In honor of Black History Month, Spectator is publishing a series on notable Black alumni, scholars, activists, leaders, students, and more whose stories we wish to honor.
Last Thursday, the Office of University Life announced the first recipients of the Racial Justice Mini-Grants: a project funded through a partnership between the Office of University Life, the Office of the Vice Provost for Faculty Advancement, and the Institute for Religion, Culture and Public Life. These grants are to be offered annually and will provide the means for students to share and pursue innovative ideas that aim to address racism, particularly anti-Black racism, within the Columbia community.
The Office of University Life looked for proposals from both undergraduate and graduate students that had the potential to connect with and educate many members of the Columbia community, as well as carry lasting effects.
The program was inspired in part by University President Lee Bollinger’s response to the murder of George Floyd and political movements targeted at anti-Black racism. His letter, which was sent to the Columbia community in late July, discussed multiple steps the University would take to combat racism and prejudice both on campus and in Morningside Heights.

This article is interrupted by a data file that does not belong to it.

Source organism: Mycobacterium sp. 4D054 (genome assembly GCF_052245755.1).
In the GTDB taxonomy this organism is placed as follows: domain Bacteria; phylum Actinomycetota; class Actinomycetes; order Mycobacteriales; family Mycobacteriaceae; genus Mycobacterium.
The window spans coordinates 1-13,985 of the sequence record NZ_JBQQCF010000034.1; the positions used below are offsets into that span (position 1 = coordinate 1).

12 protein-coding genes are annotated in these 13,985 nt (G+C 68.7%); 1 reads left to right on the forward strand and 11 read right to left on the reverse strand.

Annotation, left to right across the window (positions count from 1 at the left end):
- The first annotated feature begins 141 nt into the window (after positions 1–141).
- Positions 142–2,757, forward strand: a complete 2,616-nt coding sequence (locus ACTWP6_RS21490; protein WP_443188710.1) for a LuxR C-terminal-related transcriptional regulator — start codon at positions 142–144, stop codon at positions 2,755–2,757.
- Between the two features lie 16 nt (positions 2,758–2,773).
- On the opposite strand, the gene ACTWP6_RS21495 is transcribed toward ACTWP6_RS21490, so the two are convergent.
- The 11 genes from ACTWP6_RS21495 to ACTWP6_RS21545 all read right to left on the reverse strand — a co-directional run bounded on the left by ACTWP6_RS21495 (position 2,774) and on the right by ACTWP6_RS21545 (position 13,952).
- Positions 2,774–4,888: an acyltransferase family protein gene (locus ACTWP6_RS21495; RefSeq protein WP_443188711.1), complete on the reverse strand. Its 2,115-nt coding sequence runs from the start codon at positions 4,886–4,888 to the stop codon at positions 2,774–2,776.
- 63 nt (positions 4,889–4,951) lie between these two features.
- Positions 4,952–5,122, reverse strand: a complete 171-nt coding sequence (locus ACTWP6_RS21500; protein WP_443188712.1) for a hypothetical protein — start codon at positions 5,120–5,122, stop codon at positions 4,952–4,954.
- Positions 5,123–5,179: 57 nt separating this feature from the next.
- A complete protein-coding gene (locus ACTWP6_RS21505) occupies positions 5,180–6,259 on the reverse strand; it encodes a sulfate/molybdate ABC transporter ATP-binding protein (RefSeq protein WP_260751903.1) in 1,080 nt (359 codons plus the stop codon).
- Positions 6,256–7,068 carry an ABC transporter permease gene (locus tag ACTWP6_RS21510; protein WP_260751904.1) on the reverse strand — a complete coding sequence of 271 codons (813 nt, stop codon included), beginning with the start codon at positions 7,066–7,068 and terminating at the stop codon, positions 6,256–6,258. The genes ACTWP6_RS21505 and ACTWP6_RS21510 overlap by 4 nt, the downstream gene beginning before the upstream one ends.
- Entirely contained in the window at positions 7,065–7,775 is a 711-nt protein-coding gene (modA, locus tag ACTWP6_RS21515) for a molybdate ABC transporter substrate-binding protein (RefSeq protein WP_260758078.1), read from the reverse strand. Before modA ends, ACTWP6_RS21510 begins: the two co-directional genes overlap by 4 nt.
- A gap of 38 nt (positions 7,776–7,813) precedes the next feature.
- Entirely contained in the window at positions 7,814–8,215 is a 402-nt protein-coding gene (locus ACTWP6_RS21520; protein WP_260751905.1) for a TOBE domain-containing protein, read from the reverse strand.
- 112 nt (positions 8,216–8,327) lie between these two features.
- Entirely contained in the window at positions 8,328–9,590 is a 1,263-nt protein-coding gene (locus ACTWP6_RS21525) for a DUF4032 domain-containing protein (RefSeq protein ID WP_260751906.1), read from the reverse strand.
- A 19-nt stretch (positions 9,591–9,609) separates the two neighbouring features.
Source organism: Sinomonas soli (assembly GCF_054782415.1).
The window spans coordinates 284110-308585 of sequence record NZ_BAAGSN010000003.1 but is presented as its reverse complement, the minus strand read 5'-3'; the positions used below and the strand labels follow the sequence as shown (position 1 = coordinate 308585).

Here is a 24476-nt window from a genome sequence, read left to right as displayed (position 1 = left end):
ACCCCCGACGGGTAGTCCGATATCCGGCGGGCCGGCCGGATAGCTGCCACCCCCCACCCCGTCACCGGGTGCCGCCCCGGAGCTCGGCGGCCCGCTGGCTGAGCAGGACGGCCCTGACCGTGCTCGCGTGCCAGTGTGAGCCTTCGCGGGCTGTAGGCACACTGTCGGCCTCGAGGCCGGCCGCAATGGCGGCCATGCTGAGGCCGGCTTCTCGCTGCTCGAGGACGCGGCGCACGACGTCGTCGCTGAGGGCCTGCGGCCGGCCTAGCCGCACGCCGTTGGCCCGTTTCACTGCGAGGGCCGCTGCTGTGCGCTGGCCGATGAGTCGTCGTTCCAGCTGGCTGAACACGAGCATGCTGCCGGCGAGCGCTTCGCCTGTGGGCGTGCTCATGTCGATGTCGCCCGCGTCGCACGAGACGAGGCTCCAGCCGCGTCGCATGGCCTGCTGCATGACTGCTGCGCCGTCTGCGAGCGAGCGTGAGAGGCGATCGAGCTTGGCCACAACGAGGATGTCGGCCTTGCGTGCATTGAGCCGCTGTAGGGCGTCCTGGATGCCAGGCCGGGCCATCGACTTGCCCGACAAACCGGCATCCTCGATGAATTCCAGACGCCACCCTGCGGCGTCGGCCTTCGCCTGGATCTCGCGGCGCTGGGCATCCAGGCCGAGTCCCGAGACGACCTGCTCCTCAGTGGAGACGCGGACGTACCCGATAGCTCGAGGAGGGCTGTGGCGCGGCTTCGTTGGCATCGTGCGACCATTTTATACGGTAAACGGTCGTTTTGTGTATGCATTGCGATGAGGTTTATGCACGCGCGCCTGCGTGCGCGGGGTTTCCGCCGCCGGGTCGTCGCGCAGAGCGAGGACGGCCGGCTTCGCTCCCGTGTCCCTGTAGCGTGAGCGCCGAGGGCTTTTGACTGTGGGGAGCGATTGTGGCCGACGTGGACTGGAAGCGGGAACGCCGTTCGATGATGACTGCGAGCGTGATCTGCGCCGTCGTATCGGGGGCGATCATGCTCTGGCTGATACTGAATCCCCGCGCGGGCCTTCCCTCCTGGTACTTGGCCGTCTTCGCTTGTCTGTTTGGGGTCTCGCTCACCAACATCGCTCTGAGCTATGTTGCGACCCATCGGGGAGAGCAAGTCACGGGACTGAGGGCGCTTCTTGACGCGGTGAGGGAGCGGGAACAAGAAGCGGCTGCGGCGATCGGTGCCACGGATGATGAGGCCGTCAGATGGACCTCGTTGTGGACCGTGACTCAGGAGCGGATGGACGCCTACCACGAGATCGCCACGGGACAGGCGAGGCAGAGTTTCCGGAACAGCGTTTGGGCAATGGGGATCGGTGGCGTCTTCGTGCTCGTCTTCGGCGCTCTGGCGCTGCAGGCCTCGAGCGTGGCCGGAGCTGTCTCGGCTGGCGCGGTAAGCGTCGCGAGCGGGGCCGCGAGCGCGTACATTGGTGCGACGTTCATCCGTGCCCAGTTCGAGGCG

Associate Vice President of Student Life Ixchel Rosal views the grant as an expansion of the Office of University Life’s previous work in this area.
“Since [the Office of University Life’s] inception, issues of racial justice and addressing violence, as you know, is one of the key themes of our work. So in a way, it is continuing the work that we’ve always done. It’s expanding it; it’s deepening it; it’s offering new opportunities for students to again engage with us,” she said.
For graduate students and language teachers at Columbia Claudia Sbuttoni, GSAS ’22; Sophia Mo, GSAS ’20, GSAS ’23; Louis Moffa, GSAS ’19, GSAS; Noah Mintz, GSAS; Tylar Colleluori, GSAS ’18, GSAS ’21; Kaitlyn Matrassi, GSAS ’20, GSAS; Isabella Livorni, BC ’15, GSAS; and Andrew Wyatt, GSAS ’20, GSAS, the idea for their project, Creating an Anti-Bias, Anti-Racist Framework for Language Learning, sprang from a series of conversations among graduate student language teachers.
“Last summer, a lot of us were trying to think about the things that we could do in our own spheres,” Wyatt said. “How can we work against racism? How can we work against bias in our little spheres of influence, and for us, of course, that’s teaching in the language classroom.”